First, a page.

An MIT system uses wireless signals to measure in-home appliance usage to better understand health tendencies.
Device for harnessing terahertz radiation might enable self-powering implants, cellphones, other portable electronics.
Device may enable “T-ray vision” and better wireless communication.
In-band full-duplex techniques applied to a phased-array antenna may provide a tenfold speedup in data transmit and receive rates while supporting a rapidly increasing number of wireless devices.
New method from MIT’s research enterprise in Singapore paves the way for improved optoelectronic and 5G devices.
RFID-based devices work in indoor and outdoor lighting conditions, and communicate at greater distances.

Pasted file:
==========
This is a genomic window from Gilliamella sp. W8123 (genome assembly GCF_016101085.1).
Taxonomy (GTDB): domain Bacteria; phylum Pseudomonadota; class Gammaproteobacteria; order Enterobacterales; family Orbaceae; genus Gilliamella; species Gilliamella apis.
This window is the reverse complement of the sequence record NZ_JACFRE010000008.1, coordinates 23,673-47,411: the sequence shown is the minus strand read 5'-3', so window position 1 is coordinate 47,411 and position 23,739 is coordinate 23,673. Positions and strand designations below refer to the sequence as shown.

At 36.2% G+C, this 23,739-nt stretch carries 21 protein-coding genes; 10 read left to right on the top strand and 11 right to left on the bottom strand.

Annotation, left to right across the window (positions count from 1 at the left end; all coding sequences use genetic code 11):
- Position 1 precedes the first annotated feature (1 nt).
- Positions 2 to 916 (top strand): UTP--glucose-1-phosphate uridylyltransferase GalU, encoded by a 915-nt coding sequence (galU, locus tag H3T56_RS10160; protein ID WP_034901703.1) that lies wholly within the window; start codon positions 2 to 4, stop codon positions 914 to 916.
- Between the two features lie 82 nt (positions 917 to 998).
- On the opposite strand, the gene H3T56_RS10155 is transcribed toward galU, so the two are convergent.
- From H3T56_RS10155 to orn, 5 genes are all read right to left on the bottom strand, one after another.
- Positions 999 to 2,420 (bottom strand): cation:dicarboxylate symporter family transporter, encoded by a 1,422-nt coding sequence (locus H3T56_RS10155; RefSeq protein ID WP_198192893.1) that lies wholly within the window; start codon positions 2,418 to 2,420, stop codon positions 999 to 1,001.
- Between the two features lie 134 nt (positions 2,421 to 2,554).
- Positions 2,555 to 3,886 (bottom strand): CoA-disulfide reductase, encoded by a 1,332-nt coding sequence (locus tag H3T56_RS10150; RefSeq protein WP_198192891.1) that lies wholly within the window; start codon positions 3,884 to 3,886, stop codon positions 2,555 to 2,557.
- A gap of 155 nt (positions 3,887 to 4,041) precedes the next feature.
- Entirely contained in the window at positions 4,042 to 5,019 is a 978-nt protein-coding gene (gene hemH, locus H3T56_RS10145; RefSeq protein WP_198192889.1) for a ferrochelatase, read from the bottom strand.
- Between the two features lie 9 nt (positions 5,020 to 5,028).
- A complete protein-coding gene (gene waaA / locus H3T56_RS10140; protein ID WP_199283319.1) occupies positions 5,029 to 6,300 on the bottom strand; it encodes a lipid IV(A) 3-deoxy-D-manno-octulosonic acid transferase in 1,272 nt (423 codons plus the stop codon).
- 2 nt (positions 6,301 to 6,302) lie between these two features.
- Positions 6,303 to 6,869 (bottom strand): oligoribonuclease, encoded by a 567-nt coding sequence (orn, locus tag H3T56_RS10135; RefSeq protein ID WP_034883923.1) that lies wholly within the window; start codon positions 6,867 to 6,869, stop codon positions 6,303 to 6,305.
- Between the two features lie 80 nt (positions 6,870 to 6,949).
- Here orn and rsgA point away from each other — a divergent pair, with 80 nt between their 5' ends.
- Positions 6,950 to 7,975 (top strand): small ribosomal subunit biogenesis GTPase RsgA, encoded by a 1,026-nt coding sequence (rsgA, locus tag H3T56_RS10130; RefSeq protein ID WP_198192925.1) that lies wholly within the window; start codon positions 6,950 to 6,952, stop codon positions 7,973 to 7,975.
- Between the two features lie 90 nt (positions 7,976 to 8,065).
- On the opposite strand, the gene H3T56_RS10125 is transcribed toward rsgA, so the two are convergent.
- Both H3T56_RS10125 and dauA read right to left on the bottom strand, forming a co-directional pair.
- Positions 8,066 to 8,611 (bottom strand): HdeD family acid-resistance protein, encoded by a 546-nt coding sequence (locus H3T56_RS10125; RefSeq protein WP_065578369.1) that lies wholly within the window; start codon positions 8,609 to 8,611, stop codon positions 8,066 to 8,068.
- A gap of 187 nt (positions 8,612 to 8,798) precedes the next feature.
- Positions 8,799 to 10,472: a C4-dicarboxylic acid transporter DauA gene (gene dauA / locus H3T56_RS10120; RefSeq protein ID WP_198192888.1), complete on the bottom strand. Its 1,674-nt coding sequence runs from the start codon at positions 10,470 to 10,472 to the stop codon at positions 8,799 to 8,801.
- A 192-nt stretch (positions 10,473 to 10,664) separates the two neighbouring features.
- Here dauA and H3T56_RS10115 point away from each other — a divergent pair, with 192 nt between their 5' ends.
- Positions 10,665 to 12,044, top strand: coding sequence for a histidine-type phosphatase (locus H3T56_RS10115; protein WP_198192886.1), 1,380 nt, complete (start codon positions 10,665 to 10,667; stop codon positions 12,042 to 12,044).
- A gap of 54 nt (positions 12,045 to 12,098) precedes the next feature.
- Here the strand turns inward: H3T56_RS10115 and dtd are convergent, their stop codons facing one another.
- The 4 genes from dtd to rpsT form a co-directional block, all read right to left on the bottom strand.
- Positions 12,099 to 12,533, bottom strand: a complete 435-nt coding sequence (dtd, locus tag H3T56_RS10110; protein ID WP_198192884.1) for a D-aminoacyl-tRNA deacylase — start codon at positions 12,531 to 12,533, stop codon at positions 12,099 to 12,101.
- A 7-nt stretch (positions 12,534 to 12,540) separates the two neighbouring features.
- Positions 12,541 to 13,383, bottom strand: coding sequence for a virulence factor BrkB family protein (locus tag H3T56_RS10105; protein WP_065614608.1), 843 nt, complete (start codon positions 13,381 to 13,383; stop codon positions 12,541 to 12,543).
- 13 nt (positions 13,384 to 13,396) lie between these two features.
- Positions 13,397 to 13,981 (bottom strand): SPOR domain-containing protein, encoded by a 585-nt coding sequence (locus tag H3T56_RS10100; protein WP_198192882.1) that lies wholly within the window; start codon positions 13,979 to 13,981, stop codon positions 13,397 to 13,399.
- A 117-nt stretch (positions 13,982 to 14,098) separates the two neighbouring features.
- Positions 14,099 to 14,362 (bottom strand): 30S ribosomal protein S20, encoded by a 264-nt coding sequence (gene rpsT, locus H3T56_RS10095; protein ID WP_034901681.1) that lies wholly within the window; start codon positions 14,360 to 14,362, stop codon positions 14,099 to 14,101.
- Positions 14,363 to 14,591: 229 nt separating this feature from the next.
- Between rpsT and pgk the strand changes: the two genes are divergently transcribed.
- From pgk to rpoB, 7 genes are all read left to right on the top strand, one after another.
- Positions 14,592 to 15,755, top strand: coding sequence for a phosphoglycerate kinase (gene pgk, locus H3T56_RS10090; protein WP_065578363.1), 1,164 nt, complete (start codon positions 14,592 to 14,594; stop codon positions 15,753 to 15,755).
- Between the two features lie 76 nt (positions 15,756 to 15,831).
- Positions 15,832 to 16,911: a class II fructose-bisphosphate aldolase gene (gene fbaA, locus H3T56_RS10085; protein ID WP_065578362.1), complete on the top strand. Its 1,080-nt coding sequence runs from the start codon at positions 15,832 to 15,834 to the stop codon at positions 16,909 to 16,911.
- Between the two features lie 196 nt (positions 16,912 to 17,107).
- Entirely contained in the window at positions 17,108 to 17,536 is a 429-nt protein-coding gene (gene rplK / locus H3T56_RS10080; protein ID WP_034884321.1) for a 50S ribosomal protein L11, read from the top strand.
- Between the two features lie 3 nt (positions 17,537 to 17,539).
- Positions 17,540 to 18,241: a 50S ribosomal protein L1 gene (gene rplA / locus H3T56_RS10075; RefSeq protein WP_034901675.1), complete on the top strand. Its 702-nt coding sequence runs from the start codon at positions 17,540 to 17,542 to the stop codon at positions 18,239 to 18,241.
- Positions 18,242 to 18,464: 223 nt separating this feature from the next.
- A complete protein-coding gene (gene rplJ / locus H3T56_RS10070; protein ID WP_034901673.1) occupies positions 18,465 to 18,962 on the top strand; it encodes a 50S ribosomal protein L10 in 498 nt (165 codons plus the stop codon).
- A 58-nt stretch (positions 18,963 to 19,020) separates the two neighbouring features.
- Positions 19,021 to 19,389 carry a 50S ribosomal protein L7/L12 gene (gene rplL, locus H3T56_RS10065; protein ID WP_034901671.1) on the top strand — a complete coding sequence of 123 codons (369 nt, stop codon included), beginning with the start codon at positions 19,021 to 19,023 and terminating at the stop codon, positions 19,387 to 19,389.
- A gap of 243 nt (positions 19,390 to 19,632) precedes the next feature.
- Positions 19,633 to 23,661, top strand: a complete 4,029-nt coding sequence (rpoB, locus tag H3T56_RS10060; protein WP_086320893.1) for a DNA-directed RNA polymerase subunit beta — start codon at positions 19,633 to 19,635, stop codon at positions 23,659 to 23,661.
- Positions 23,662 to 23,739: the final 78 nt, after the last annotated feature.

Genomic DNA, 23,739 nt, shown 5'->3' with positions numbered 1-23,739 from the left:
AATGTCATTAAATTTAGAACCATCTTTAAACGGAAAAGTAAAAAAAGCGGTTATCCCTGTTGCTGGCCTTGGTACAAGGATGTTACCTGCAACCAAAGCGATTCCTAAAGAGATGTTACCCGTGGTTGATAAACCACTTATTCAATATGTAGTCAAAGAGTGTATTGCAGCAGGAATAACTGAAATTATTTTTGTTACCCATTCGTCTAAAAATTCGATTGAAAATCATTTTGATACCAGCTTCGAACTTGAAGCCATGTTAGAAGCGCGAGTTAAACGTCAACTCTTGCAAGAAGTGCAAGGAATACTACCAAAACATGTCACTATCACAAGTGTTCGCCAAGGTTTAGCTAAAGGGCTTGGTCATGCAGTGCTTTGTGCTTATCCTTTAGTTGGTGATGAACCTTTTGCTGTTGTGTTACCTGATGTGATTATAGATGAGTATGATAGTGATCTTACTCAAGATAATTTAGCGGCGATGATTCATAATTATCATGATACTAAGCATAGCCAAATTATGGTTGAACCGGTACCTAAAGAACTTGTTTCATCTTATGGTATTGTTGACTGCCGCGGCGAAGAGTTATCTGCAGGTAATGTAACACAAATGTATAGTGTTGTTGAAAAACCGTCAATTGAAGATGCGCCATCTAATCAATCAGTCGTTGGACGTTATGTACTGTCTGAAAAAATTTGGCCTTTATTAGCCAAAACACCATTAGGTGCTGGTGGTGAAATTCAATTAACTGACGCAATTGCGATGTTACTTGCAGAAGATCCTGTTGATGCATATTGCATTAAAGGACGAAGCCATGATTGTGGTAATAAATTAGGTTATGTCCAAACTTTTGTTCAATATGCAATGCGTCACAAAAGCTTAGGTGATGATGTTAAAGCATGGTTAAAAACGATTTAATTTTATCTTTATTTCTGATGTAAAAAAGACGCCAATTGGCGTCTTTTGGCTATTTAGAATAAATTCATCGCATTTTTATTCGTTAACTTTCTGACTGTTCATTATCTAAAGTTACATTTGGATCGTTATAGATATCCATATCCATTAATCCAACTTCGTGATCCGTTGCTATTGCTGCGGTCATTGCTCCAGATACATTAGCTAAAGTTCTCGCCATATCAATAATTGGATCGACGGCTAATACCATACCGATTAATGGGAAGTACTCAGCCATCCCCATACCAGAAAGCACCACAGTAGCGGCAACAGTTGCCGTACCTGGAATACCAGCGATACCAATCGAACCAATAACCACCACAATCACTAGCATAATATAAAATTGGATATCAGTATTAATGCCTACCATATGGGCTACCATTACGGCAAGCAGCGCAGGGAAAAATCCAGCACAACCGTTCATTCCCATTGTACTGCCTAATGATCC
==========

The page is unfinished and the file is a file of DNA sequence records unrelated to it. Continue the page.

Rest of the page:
Along with studying theory, "it's also important to me that the work we are doing will help to solve real-world problems,” says LIDS student Omer Tanovic.
In some cases, radio frequency signals may be more useful for caregivers than cameras or other data-collection methods.
System uses RFID tags to home in on targets; could benefit robotic manufacturing, collaborative drones, and other applications.
Device made from flexible, inexpensive materials could power large-area electronics, wearables, medical devices, and more.